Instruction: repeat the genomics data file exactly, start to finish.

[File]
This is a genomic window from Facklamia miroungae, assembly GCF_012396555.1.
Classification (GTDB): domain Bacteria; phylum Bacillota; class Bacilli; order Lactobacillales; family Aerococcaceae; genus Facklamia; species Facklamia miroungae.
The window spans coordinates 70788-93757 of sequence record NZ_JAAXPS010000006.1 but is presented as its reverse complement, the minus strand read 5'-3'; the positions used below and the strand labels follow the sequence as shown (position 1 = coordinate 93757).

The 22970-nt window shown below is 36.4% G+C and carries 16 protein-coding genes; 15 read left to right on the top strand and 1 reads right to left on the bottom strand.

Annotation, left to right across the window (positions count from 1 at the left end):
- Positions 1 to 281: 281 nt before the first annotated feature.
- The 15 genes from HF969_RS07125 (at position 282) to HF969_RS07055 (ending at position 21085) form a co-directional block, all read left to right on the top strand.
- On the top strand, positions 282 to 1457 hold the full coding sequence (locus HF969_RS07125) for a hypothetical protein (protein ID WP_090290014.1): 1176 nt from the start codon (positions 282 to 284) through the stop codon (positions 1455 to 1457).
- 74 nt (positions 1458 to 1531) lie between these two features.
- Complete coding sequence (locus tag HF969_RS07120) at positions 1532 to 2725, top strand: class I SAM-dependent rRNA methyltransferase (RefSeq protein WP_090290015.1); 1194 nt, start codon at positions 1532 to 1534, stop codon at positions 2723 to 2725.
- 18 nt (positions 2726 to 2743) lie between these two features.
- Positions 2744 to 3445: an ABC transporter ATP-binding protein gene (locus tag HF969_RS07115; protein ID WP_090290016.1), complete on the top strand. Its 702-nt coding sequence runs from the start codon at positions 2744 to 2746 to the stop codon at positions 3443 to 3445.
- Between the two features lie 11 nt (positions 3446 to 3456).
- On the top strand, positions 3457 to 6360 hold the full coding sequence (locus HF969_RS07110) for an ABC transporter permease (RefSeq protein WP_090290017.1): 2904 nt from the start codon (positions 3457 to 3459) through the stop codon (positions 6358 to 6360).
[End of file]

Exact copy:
This is a genomic window from Facklamia miroungae, assembly GCF_012396555.1.
Classification (GTDB): domain Bacteria; phylum Bacillota; class Bacilli; order Lactobacillales; family Aerococcaceae; genus Facklamia; species Facklamia miroungae.
The window spans coordinates 70788-93757 of sequence record NZ_JAAXPS010000006.1 but is presented as its reverse complement, the minus strand read 5'-3'; the positions used below and the strand labels follow the sequence as shown (position 1 = coordinate 93757).

The 22970-nt window shown below is 36.4% G+C and carries 16 protein-coding genes; 15 read left to right on the top strand and 1 reads right to left on the bottom strand.

Annotation, left to right across the window (positions count from 1 at the left end):
- Positions 1 to 281: 281 nt before the first annotated feature.
- The 15 genes from HF969_RS07125 (at position 282) to HF969_RS07055 (ending at position 21085) form a co-directional block, all read left to right on the top strand.
- On the top strand, positions 282 to 1457 hold the full coding sequence (locus HF969_RS07125) for a hypothetical protein (protein ID WP_090290014.1): 1176 nt from the start codon (positions 282 to 284) through the stop codon (positions 1455 to 1457).
- 74 nt (positions 1458 to 1531) lie between these two features.
- Complete coding sequence (locus tag HF969_RS07120) at positions 1532 to 2725, top strand: class I SAM-dependent rRNA methyltransferase (RefSeq protein WP_090290015.1); 1194 nt, start codon at positions 1532 to 1534, stop codon at positions 2723 to 2725.
- 18 nt (positions 2726 to 2743) lie between these two features.
- Positions 2744 to 3445: an ABC transporter ATP-binding protein gene (locus tag HF969_RS07115; protein ID WP_090290016.1), complete on the top strand. Its 702-nt coding sequence runs from the start codon at positions 2744 to 2746 to the stop codon at positions 3443 to 3445.
- Between the two features lie 11 nt (positions 3446 to 3456).
- On the top strand, positions 3457 to 6360 hold the full coding sequence (locus HF969_RS07110) for an ABC transporter permease (RefSeq protein WP_090290017.1): 2904 nt from the start codon (positions 3457 to 3459) through the stop codon (positions 6358 to 6360).